Basically, you have a scope of applications of ML intended to solve one or another problem related to fraud detection in banking. Not necessarily does your business have to adopt all of them, as likely, your Banking as a Service provider, payment processing vendor, and other parties involved will take care of some aspects of financial security, such as network analysis or risk scoring. Yet, depending on the nature of your business, you are still responsible for other fraud detection techniques listed above.
Taking a look at how world-famous companies approach fraud detection using Ml, let’s review the PayPal case. The company features a combination of linear, neural network, and deep learning algorithms to analyze each transaction across its platform. So, they have a multimodel ML solution encompassing multiple applications that they consider top priorities.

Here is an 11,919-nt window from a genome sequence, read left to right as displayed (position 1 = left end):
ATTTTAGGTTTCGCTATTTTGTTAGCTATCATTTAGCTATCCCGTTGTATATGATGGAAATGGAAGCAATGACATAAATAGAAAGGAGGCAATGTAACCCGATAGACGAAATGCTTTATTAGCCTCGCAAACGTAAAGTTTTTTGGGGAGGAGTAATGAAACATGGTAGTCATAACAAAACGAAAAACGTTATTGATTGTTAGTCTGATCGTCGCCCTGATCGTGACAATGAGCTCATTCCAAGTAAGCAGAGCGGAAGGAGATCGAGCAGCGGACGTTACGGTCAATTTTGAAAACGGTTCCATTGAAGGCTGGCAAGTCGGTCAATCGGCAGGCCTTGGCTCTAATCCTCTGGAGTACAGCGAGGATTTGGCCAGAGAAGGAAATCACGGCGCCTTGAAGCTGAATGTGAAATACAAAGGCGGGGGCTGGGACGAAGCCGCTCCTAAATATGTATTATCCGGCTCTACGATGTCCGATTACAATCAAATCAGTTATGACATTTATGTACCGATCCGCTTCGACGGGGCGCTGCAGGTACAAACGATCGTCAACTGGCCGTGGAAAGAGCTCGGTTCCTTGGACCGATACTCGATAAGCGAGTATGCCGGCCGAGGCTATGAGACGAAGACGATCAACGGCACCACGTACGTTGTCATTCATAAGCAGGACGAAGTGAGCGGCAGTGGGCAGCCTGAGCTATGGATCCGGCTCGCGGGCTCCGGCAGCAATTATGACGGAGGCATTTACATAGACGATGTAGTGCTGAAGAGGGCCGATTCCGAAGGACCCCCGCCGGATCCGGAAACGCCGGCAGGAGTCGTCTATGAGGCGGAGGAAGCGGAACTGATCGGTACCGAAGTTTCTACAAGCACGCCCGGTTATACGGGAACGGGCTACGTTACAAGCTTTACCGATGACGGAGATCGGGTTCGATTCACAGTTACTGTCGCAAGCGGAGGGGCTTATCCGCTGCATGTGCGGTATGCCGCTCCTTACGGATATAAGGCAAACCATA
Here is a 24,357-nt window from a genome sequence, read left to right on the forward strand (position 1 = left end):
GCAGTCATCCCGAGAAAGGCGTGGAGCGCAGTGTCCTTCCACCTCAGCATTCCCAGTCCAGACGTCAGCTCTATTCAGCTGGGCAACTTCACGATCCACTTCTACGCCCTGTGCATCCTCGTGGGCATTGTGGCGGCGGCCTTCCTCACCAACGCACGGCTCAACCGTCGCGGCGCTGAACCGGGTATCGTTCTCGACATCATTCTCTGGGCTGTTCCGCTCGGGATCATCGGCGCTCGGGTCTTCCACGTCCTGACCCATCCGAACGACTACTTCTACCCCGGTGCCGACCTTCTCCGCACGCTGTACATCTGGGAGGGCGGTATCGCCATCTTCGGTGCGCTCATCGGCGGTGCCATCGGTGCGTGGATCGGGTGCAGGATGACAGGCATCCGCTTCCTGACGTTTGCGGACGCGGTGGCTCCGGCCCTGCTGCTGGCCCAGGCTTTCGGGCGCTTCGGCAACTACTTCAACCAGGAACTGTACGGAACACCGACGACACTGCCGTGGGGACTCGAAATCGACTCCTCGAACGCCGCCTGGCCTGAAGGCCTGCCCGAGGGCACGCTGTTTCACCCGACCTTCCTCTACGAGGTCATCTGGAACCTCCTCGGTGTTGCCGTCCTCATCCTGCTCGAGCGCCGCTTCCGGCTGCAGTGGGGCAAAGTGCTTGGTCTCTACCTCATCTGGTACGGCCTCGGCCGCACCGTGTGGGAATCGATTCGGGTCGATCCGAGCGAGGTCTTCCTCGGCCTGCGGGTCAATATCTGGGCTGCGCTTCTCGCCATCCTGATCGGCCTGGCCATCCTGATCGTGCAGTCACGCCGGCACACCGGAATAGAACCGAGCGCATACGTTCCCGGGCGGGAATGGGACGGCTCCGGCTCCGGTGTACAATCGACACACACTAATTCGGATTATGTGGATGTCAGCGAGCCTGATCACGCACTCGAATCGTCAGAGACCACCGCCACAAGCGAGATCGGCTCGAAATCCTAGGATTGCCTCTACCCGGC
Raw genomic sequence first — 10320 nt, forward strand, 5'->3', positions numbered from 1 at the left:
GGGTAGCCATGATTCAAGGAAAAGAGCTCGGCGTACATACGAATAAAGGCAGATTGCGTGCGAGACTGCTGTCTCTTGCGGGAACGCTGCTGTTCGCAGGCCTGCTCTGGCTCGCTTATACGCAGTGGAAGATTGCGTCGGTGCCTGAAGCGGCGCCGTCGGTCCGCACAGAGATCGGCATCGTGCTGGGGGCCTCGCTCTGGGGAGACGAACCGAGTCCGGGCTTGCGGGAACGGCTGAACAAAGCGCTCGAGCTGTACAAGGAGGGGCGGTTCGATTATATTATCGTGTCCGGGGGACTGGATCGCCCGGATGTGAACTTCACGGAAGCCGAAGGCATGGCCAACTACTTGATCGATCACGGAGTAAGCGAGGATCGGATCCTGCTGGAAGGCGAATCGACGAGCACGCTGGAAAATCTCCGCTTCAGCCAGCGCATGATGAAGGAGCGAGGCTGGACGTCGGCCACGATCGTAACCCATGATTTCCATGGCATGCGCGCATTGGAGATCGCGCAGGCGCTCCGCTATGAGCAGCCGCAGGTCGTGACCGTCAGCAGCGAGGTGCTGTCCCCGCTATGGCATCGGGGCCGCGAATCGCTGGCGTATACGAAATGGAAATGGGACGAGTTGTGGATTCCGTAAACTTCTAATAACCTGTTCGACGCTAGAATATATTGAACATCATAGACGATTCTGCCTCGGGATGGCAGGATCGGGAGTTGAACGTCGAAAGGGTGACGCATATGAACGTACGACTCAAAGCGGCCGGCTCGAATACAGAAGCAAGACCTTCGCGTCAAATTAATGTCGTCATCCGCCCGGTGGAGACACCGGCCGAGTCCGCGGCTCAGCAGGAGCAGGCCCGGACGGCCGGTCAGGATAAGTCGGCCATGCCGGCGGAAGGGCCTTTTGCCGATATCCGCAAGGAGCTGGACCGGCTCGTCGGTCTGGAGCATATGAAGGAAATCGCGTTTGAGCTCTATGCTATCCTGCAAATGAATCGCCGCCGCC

What You Need to Start Using ML for Fraud Detection: Step-By-Step
For a startup looking to implement machine learning (ML) for fraud prevention, the most effective way is to partner with a development company to handle the technical aspects. Here is the step-by-step plan of what a flow for the development and integration of an ML-based fraud detection feature may look like:
- Define objectives and scope. Set clear goals for detecting and preventing specific fraud types within your startup’s unique context.
- Evaluate data sources, data availability, and storage means. Review available data to ensure it’s adequate for future ML model training, focusing on quality, volume, and diversity. Ensure that you have sufficient means of data storage. Add lacking infrastructure needs to the scope of the project.